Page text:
A Kind of Faith
Kim Brown pulled into the driveway and turned off the engine of the family’s white minivan, her hands grasping the steering wheel as she took a moment to savor the fact that she was finally home, and her husband with her. Exiting the vehicle she walked around to the other side and opened the door, reaching in to gently run her hand over the familiar whiskered cheek the dozing passenger, softly calling his name,” Bob.”
He started slightly at the sound, opened his eyes and took in his surroundings. “Let’s get you inside,” she said, reaching across him to press the button on the seatbelt that still tethered him in place. While he extricated himself from the belt and the car, Kim opened the back door and retrieved his overnight bag. As she slung the strap onto her shoulder Bob moved to grab it and she gently pushed his hand away, maneuvering under his outstretched arm, wrapping one of her own around his waist. He quirked an eyebrow at her at the rebuff; she raised two at him in reply.
“It’s not heavy and you’re supposed to take it easy,” she said by way of explanation as she guided him away from the car, pushing the door closed with her free hand. In fact, all that the bag held was a shaving kit, a pair of dirty socks and underwear, Bob’s prescriptions and a spirometer – the last item had been given to them by the respiratory therapist with explicit instructions on how and how often Bob was to use it to improve his breathing and help clear his lungs of the infection that had settled there during his last training mission. He hated the thing, but Bob Brown was nothing if not a “good patient” and he’d follow the instructions to the letter. Kim knew that he’d do just about anything to get back to full duty status and return to his precious Unit.
Sometimes Kim wished that Bob had never passed the Selection process, never made it into the Unit, but then one look at how happy he was, how much he enjoyed his job and believed in what he was doing made her change her mind. While him being in the Unit had changed their lives in a million different ways, made her world smaller and more insular - had made her life more difficult - she loved her husband enough to make that sacrifice for him. It was nowhere near the sort of sacrifice that he was willing to make on a daily basis. When Kim thought of it sometimes, when she wished again for their simple life at Fort Bragg, she felt selfish and petty. She loved this man more than life itself and when she married him she vowed to follow him – and his dreams. She would make this work for both of them, and as stubborn and driven as Bob Brown could be at getting what he set his mind to. . . he didn’t hold a candle to his wife.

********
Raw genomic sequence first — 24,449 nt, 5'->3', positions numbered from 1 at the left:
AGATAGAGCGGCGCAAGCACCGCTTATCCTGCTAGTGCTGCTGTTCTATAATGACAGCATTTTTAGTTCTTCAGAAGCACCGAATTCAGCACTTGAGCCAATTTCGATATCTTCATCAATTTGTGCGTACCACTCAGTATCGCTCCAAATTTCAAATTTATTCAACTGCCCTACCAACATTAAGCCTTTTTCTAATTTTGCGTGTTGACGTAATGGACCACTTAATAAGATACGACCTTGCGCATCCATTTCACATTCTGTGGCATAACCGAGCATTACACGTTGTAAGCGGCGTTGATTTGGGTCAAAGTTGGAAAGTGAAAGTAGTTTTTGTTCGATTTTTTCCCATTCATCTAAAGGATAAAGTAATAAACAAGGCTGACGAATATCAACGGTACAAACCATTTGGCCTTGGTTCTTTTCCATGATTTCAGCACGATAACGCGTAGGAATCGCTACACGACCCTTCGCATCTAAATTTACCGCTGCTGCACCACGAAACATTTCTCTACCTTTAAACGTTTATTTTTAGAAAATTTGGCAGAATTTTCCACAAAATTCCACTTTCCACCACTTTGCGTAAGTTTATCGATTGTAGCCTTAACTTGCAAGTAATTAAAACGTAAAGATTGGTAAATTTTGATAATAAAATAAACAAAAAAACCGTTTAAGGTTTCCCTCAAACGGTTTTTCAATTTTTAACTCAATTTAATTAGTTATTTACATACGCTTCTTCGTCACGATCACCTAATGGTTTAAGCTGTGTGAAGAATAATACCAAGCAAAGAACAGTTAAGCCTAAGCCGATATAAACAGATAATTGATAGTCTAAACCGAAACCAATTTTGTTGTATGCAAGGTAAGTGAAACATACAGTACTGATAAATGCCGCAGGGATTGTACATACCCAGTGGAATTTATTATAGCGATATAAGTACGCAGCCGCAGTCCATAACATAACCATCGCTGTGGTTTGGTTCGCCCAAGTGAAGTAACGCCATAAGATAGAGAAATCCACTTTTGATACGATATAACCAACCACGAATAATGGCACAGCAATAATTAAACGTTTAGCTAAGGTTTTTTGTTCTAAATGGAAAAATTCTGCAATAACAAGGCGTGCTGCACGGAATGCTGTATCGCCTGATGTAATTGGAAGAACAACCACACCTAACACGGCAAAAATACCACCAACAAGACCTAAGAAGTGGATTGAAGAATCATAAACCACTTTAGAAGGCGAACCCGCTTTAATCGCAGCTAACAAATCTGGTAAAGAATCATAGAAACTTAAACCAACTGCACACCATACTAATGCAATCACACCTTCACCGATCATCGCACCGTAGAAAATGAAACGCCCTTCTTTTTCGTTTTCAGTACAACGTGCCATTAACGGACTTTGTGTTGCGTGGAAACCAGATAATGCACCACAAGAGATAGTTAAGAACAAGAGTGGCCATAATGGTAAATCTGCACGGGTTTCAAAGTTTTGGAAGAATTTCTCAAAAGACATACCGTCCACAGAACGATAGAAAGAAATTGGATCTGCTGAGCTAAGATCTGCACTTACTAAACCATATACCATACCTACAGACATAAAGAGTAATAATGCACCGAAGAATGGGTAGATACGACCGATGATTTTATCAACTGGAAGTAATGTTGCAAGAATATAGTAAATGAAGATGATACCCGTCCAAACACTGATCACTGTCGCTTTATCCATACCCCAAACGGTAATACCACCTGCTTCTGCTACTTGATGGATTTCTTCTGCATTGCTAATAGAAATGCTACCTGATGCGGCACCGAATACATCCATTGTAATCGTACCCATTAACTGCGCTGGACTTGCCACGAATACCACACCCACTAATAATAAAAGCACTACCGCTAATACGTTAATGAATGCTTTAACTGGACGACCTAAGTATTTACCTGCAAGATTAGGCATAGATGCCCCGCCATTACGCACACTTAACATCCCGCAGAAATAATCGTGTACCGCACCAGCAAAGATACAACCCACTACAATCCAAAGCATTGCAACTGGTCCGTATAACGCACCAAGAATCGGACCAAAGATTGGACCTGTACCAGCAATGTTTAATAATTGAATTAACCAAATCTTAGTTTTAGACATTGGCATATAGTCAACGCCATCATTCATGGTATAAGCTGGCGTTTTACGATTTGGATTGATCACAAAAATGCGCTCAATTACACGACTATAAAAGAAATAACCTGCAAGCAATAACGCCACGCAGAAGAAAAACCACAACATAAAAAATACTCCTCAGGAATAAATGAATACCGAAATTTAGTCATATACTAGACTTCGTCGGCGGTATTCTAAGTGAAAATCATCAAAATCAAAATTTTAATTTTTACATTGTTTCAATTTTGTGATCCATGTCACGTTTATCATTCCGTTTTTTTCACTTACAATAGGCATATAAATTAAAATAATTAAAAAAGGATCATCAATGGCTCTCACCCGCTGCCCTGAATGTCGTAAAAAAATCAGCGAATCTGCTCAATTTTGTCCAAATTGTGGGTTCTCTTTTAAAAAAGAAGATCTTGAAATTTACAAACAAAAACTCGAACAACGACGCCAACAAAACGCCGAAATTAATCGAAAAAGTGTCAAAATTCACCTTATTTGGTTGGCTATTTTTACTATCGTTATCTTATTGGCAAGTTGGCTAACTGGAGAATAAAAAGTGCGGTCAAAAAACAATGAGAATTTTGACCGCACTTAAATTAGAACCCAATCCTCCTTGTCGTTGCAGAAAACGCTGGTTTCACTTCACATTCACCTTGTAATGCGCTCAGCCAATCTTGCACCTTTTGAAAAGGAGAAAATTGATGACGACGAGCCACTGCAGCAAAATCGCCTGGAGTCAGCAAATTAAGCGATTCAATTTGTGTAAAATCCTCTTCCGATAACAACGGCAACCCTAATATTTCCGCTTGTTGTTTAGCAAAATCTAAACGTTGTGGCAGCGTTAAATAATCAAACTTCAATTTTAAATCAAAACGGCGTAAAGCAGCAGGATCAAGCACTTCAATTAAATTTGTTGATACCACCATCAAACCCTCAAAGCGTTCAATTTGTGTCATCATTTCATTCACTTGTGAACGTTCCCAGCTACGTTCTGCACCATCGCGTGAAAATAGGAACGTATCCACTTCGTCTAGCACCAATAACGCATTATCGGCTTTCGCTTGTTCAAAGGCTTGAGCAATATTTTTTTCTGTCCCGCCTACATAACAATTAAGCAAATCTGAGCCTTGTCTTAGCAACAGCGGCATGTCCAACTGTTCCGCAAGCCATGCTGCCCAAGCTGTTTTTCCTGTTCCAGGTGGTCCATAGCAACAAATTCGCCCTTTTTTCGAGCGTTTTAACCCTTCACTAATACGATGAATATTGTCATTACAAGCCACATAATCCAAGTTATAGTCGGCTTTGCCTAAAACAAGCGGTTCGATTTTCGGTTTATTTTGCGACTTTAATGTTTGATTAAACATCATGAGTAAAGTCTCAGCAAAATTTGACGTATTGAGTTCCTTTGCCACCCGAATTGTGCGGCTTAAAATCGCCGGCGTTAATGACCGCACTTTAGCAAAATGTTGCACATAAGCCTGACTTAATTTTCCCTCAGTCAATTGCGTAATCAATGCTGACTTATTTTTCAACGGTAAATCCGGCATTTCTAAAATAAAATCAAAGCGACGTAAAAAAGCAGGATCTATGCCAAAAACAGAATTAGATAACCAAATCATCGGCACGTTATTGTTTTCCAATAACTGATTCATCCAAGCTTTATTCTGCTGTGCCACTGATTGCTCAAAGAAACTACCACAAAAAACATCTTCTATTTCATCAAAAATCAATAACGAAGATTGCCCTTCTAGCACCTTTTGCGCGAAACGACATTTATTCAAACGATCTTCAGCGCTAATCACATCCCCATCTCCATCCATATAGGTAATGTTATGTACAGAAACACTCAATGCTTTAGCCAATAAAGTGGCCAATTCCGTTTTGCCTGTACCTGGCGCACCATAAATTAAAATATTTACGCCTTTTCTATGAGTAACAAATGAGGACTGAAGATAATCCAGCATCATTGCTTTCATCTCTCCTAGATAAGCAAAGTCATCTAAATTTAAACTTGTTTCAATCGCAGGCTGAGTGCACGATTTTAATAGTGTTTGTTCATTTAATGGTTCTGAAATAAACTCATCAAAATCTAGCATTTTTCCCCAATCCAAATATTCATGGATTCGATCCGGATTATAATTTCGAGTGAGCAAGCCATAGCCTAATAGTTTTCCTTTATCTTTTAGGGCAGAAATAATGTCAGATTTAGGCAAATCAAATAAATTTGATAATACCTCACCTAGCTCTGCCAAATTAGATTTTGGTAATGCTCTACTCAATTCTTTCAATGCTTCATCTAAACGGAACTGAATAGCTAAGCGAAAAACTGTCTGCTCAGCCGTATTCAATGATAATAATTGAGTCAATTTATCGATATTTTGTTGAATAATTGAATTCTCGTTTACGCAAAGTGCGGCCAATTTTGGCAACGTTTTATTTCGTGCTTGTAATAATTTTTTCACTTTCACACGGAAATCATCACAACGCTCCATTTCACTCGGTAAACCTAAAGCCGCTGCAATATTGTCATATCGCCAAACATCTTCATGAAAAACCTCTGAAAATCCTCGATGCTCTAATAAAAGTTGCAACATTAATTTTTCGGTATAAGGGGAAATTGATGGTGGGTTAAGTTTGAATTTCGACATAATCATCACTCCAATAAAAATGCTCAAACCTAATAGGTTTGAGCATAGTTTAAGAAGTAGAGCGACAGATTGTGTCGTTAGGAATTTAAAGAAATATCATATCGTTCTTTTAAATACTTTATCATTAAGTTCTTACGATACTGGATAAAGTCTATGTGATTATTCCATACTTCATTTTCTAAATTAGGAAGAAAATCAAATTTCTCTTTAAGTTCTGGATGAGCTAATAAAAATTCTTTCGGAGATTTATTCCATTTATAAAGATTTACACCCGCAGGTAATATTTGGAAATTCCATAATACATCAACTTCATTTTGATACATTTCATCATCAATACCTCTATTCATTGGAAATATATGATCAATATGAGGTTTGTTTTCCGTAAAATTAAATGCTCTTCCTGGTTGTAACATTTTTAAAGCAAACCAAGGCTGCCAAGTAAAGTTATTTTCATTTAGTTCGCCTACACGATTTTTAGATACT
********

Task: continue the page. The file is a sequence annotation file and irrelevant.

Kim guided Bob toward the front door, walking slowly, making sure that he remained steady on his feet. While she knew that she had no hope of catching him if indeed he fell, she could at least cushion his fall; she smiled at that thought. She tightened her grasp on his waist as they reached the enty, sliding her key into the lock and pushing the door open; then with a quick look up at Bob they moved forward in tandem, their arms still around each other.
The house was quiet; Serena had spent the first few nights that Bob was in the hospital at Molly Blane’s house while Kim remained at Bob’s bedside. Then her parent’s had driven over from Texas and taken their grand-daughter for a visit. They were more than happy to keep the little girl, and no doubt spoil her rotten, until Kim called and asked them to return her home. While she would miss the little dynamo immensely, as would Bob, Kim figured it was best to wait a few days until “Daddy” was up to playing again.
Bob made a move as if to go to the living room and Kim wrapped her other arm around his waist in a full hug and pulled him in the direction of their bedroom; he did not fight her on the change of direction. “No way, soldier. The doctor said bed rest and that’s what it’s going to be. You hear me?” she said, looking up at him with her sternest “mommy face” as he called it.
Bob peered down at her, signed and said, “Yes, ma’am.”
They made it to the master bedroom in a few steps and Kim turned them – a little like dancing she thought – so that the bed was behind Bob. Then she took one step back and let the bag slip from her shoulder and drop to the floor. “Stand there mister,” she instructed as she reached for his belt and quickly unbuckled it and then unbuttoned the jeans he was wearing. Bob watched her in silence, a slight quizzical look on his face. “Don’t be getting any ideas there soldier, I’m just getting you ready for bed,” she replied to him as she deftly skinned the jeans down his long legs, as she had so many times before, but for far more erotic reasons. She lowered herself to the carpet as she lowered the pants and when she reached his feet she simply said “sit” and waited for him to respond.